Identity on a plate: Caterer embraces her Anishinaabe-Jamaican roots through food


Melissa Brown fell in love with cooking at the age of four. Now the Anishinaabe-Jamaican small business owner blends her two cultures into a unique cooking style, giving customers a taste of something new.

Brown was raised by a single mother who is Anishinaabe from Red Lake, Ont. Her mother grew up in the bush with no running water and often cooked over the fire.

"My mom would cook a lot of stews, a lot of meats, fish, just stuff she was familiar with growing up. You know, nothing too extravagant," said Brown.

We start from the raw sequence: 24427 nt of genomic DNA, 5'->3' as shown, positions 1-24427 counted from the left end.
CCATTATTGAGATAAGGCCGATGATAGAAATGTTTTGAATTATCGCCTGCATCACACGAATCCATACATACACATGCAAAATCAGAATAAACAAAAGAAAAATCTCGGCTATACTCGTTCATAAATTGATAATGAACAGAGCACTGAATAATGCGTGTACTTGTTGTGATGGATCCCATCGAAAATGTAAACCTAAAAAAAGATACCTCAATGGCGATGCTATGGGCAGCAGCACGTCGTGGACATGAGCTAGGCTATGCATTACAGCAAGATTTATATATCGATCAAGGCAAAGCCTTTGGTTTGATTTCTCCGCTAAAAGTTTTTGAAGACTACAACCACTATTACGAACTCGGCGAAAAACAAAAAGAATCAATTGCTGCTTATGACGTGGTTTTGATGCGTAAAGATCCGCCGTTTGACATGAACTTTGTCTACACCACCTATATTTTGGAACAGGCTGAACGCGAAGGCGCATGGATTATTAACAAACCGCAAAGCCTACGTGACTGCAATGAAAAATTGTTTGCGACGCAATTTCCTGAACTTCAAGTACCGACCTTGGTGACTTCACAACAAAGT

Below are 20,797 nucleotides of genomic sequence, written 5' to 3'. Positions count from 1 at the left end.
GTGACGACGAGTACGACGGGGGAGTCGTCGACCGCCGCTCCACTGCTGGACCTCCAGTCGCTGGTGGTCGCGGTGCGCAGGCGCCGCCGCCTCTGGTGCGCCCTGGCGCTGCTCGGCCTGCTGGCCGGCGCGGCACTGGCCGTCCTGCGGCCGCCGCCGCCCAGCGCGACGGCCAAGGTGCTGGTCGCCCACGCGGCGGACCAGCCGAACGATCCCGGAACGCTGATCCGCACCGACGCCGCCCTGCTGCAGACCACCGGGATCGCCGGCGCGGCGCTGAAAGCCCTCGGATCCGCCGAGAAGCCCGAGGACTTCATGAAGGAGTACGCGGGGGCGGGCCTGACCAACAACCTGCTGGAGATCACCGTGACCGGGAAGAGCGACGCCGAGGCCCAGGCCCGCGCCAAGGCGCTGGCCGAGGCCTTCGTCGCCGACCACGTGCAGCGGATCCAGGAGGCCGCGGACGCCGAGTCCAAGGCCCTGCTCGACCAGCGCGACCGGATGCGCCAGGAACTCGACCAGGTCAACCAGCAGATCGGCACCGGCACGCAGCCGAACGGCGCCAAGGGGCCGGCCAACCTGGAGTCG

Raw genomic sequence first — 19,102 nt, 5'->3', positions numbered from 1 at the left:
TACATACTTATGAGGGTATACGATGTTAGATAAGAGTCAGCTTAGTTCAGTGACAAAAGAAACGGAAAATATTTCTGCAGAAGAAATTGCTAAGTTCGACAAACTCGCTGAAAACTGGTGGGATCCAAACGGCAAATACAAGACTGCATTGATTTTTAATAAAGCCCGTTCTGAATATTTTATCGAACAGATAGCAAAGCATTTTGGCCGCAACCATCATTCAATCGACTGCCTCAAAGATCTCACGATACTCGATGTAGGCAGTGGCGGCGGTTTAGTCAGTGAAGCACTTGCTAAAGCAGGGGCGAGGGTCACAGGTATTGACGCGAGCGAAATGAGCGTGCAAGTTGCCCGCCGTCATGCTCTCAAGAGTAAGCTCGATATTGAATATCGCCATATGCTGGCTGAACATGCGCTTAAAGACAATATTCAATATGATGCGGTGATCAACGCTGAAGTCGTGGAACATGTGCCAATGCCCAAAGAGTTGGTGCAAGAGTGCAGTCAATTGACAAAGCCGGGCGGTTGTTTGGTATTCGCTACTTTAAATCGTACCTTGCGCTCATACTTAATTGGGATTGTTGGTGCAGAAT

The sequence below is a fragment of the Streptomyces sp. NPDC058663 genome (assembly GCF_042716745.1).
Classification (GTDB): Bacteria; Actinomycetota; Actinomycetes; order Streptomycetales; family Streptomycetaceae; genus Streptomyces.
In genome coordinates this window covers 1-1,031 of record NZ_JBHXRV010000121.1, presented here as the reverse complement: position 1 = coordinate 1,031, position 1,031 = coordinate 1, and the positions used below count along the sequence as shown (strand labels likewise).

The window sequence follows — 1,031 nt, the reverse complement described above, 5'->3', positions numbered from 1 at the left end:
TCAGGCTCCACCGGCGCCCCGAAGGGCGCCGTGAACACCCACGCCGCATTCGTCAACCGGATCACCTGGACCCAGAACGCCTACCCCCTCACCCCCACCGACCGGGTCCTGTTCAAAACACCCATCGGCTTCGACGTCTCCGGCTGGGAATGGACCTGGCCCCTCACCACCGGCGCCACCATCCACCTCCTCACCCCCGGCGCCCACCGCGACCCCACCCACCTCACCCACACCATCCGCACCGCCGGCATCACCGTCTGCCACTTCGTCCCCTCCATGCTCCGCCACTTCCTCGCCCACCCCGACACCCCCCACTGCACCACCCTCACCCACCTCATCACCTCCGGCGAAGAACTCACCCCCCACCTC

Brown's father is Jamaican and met her mother while living in Winnipeg in the 1980s.

While Brown said her relationship with her father growing up was "sporadic" and "inconsistent," she travelled with him to Jamaica for a month when she was 12. That is when she was introduced to a whole new culture and a new way of looking at food.

"It was definitely a culture shock," said Brown.

"Their way of life, their openness — they're very outspoken. You'd see people dancing on the street, music playing loud."

While in Jamaica she was introduced to jerk chicken, plantains and breadfruit cooked on an open fire.

It wasn't until she took a break from university that she was able to start experimenting with her cooking style.

"That year I started cooking and I started studying more of Indigenous cultural foods, because I had a year to do nothing," said Brown.

"That's when I delved into Jamaican foods and Indigenous food and I fell in love with my passion for cooking."